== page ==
## Problem B: Mall Mania

Waterloo has two giant shopping malls, each enclosing several city blocks. Kim and Pat like to shop and to walk within the malls but they don't like walking between the malls because such walking does not contribute directly to the task at hand: shopping. They would therefore like to know the minimum crossing distance between the malls.

Each city block is a unit square delimited by streets and avenues. Streets run east-west and avenues run north-south. Both are identified by consecutive integers between 0 and 2000. (Lower numbered avenues are west of higher numbered avenues and lower numbered streets are south of higher numbered streets.) Streets and avenues are narrow so their thickness may be assumed to be 0.

Each mall is a contiguous set of complete city blocks. By contiguous we mean that any two blocks are connected by some sequence of blocks such that consecutive pairs of blocks in the sequence share a side. The malls do not intersect and do not surround any empty blocks; that is, the blocks not in any mall are themselves contiguous.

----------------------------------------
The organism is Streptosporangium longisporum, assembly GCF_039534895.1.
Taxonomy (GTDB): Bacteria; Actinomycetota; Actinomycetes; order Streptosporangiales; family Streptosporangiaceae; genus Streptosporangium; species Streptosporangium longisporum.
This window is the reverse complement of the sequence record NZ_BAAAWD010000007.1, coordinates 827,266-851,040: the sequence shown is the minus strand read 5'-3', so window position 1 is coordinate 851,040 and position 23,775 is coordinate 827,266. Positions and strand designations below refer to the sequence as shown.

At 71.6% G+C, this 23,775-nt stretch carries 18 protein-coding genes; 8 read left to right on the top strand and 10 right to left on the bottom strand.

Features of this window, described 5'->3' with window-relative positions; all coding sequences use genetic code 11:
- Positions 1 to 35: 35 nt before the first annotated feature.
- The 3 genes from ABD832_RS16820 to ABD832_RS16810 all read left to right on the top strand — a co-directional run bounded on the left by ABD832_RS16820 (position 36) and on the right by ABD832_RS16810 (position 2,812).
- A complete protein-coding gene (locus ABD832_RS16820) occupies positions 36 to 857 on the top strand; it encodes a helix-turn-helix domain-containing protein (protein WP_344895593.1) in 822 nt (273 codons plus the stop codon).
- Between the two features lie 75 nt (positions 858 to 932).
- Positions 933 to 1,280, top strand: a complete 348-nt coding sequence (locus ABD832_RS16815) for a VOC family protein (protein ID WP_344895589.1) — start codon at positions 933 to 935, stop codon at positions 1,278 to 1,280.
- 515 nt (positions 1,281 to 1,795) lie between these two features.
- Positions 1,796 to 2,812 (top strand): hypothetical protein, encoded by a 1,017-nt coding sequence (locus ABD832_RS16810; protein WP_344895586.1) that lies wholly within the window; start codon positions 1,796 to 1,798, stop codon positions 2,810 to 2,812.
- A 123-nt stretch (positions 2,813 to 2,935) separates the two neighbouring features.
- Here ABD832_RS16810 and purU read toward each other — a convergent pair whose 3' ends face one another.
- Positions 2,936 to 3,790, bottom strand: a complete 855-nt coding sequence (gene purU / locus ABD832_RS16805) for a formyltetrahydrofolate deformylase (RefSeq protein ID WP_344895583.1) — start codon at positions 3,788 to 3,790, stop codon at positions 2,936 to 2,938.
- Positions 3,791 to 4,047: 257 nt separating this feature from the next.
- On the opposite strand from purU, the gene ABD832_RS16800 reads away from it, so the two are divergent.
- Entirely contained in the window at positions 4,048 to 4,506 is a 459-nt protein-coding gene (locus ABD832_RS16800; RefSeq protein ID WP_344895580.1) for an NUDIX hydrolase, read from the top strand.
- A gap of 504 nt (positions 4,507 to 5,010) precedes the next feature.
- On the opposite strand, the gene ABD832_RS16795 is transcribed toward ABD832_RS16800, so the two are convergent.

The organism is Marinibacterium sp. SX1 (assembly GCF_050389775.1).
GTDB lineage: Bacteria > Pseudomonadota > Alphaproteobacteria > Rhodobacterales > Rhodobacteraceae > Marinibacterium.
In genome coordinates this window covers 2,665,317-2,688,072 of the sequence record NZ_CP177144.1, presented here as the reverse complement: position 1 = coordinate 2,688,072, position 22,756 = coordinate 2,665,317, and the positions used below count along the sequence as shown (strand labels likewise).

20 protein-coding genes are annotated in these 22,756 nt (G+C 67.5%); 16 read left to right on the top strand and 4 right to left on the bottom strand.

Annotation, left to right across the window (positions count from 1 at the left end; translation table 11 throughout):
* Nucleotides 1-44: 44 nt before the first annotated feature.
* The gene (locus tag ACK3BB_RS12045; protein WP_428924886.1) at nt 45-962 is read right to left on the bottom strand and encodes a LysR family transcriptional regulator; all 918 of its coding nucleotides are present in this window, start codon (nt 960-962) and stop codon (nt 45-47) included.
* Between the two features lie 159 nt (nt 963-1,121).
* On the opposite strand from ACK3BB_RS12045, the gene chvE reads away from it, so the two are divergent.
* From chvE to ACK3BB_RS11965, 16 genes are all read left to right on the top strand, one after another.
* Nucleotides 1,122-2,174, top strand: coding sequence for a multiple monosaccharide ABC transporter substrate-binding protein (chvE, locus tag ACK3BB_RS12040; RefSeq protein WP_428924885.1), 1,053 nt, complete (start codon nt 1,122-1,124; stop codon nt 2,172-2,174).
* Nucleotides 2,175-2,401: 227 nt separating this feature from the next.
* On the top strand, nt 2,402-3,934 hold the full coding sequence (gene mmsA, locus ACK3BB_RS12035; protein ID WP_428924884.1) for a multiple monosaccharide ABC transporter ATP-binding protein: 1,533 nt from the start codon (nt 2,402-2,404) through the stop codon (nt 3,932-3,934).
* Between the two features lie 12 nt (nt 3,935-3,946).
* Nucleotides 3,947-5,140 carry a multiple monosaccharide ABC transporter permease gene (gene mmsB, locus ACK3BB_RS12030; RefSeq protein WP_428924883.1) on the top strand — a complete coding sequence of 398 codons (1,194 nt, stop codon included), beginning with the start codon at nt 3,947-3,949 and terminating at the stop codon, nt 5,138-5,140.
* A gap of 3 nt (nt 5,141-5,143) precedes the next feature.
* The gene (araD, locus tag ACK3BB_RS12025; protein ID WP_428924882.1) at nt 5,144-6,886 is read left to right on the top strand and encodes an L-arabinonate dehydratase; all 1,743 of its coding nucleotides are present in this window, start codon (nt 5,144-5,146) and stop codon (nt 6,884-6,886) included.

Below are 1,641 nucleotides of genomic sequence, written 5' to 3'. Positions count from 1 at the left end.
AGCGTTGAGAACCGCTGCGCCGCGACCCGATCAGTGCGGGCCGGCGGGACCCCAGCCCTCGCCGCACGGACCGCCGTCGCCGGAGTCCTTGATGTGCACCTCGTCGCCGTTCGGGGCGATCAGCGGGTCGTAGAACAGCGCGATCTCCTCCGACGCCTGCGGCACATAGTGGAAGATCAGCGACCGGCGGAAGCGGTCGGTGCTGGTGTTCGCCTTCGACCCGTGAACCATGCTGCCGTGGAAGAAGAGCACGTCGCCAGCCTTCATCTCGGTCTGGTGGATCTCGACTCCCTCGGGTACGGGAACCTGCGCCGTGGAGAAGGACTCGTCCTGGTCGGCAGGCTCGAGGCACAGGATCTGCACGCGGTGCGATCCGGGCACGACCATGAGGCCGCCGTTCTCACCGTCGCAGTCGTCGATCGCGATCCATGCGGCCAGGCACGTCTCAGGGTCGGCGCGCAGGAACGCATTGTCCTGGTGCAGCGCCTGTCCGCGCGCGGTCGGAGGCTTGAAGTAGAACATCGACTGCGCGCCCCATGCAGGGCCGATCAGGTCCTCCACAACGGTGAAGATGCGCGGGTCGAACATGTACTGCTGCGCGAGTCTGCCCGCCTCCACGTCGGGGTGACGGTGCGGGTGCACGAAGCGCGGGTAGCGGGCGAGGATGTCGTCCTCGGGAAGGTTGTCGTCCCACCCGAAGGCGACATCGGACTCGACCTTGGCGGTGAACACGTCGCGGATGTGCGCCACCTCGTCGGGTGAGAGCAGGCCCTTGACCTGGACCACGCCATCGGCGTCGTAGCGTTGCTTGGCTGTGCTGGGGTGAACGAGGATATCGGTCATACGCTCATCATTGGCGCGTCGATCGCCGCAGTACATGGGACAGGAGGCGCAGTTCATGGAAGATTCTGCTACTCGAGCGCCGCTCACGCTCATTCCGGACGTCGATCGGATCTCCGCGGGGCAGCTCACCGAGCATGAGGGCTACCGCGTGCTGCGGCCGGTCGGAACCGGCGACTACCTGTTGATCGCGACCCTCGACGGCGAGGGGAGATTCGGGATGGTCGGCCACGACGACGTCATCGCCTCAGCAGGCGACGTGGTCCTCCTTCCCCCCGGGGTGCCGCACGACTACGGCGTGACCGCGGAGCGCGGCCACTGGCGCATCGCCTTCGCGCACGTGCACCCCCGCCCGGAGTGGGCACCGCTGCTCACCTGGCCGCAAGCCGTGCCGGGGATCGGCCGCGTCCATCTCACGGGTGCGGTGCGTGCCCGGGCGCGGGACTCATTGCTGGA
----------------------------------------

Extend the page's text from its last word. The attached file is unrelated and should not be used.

Standard input contains several test cases. Each test case contains the description of the two malls. Each mall's description consists of an integer p ¡Ý 4, the perimeter of the mall, followed by one or more lines containing p pairs (a,s) giving the coordinates of the avenue-street intersections contained in the perimeter, in clockwise order. A line containing 0 follows the last test case.

For each case, output a single integer d -- the minimum walking distance between the malls, assuming that Kim and Pat always walk along streets and avenues.

```4
0 0 0 1 1 1 1 0
6
4 3 4 2 3 2
2 2 2 3
3 3
0
```

### Output for Sample Input

```2
```

Gordon V. Cormack